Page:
First Year Writing Research Guide

Keywords and Search Statements

What are Keywords?
Unlike the Web, databases require us to be careful when choosing search terms, or keywords.

Keywords are terms - words and phrases - used to search electronic databases, online catalogs, and the Web for information. To more easily identify keywords, frame your topic into a statement or question and then select the most important concepts. These are the terms your will use in your search.


Ex. Are developmental writing courses effective in preparing community college students for academic writing?





Suggestion #1 It's most effective to keep your database search simple, using only two or three keywords or phrases. 


Suggestion #2 We can't always know exactly how authors have chosen to express their concepts, so always think of synonyms: terms that mean the same, or almost the same, thing.
Ex. developmental OR remedial OR basic writing
Ex. colleges OR universities OR higher education


Suggestion #3 Searching is a process. Don't be discouraged if you aren't successful at first; try new keyword combinations.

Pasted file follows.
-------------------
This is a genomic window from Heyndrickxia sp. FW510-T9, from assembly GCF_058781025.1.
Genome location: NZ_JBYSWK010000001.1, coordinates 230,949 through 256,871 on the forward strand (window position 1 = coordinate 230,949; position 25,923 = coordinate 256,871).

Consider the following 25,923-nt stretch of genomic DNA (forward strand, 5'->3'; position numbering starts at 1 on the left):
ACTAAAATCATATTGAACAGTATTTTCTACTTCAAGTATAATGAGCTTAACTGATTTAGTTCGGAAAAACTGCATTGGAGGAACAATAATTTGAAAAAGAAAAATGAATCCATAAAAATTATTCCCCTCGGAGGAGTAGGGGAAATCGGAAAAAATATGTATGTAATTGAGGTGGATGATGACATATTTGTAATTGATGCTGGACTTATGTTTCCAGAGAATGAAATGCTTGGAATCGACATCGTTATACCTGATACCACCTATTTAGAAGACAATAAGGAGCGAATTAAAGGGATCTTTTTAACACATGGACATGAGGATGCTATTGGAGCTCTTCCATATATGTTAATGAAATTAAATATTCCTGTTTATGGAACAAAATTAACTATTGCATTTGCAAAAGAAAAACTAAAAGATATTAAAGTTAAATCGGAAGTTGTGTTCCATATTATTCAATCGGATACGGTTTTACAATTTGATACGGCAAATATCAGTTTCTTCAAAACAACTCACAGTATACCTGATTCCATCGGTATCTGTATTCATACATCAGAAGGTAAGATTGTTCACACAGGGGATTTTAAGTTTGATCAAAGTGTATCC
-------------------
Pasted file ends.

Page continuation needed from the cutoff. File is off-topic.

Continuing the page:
Truncation is a way to search for a root word and its varying endings.


Truncate a search term by placing an a * or at the end or root of the word. Which symbol you should use depends on the search tool you are using--most databases and search tools will have a HELP area where you can learn tips on searching that particular database.


Ex. writ* will return results featuring : write, writing, writer, writers, written ...
Ex. compos* will return results featuring : compose, compose, composing, composition ...


Activate Phrase Searching by placing multi-word key terms in quotation marks. This will ensure that those words are searched as one unit, rather than as individual terms (EBSCO databases assume phrase searching, but most do not).


Exs: "basic writing" , "process theory" , "Peter Elbow" ,"composition theory"
AND - includes all terms. Narrows search results. 
Ex. "Mike Rose" AND "basic writing." Results will include both terms, not just "Mike Rose" or "basic writing" alone


OR - includes any term. Broadens search results.
Ex. "composition theory" OR "writing theory" : useful when searching synonymous terms - saves having to do seperate searches


NOT - excludes terms. Narrows search results.
Ex. composition NOT music : will produce results about composition, but not music-related compostion.

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